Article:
The Australian monetary policy outlook and New Zealand’s political outlook were in focus last week. The Reserve Bank of Australia (RBA) doesn’t seem to want to join in with the global shift towards more optimistic projections for interest rates, while markets are today coming to terms with the fact New Zealand has been left with a hung parliament after the weekend’s vote.
The pound remains largely flat this morning ahead of the imminent Bank of England (BoE) interest rate decision announcements. GBP/EUR is trending at €1.1113, while GBP/USD is stuck at US$1.3208. GBP/AUD has slid to A$1.6515, but GBP/NZD has risen to NZ$1.8256. GBP/CAD is also on the rise, although to a lesser degree, having hit C$1.6092.
The announcements today from the latest Bank of England policy meeting could cause significant drama for the pound. Read on to find out what the markets want to hear…
What’s been happening?
UK jobs data failed to impress yesterday morning, despite the fact that employment surged in the three months to July and the unemployment rate fell to a fresh low of 4.3%.
However, wage growth in the three months to July remained stuck at 2.1%, both including and excluding bonuses. Forecasts have been for overall pay growth to hit 2.3% and for earnings without bonuses to hit 2.2%.
The fact that employment is surging while wages remain weak has suggested to some analysts that UK businesses have yet to solve the nation’s ‘productivity puzzle’, and are having to hire more workers to get more work done rather than improving the efficiency of those they already employ.
GBP/EUR fell despite the fact there was little reason for investors to want the euro yesterday. Most of the data due from the Eurozone was of low impact, although date for July showed that industrial production in the currency bloc did marginally undershoot forecasts.
There was nothing on the data calendar to particularly support the US dollar, but market expectations that Hurricane Irma would be less damaging to the US economy than initially predicted continues to buoy USD. President Trump’s administration also hinted at further action on tax reform, raising hopes that his business friendly plans could be one step closer to becoming reality.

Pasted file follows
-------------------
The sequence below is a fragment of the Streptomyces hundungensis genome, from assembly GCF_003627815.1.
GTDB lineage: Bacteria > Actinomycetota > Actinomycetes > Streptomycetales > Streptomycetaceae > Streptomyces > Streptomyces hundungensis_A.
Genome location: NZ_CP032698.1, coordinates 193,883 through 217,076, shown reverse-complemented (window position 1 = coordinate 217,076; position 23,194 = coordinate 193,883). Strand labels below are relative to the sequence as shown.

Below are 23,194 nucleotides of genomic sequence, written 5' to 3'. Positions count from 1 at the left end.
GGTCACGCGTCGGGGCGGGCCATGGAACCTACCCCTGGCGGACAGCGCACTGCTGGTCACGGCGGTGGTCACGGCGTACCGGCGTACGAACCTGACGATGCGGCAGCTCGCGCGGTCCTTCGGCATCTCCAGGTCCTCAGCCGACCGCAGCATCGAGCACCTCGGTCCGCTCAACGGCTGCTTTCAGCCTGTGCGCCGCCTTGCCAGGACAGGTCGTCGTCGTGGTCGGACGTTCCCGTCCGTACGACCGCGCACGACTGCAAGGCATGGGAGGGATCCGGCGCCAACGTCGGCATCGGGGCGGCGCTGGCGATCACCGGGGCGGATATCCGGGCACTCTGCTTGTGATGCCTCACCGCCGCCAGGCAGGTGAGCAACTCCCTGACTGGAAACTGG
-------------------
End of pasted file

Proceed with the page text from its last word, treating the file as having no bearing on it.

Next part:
What’s coming up?
The biggest event on the UK calendar today will be the Bank of England’s latest monetary policy announcements. The surging inflation data released earlier this week has piled the pressure on policymakers to hike interest rates in order to help alleviate some of the pressure on household budgets.
While economists expect no change to interest rates, markets will be interested to see how many policymakers vote to raise borrowing costs. Currently only Ian McCafferty and Michael Saunders tend to back interest rate hikes, so it one or more members of the Monetary Policy Committee (MPC) joined them Sterling could rocket higher.
Additional volatility for GBP/USD could come from this afternoon’s US consumer price index. Forecasts expect that core inflation is likely to soften slightly, which won’t bode well for the chances of the Federal Reserve hiking interest rates in December.
Meanwhile the only event on the Eurozone economic calendar today is a speech this afternoon from member of the ECB’s Executive Board Yves Mersch.
Phil joined the corporate foreign exchange department in 2000, and initially worked as a Senior Executive Dealer on the private client desk. In 2007, Phil moved to the corporate dealing desk as a corporate dealer and now oversees the corporate trading desk. Phil helps to manage the trading activity of the dealing desk and also works with a portfolio of corporate clients to help with their foreign exchange and risk management needs. Phil has attained FSA approval and has completed the Certificate in International Treasury Management (CertITM).
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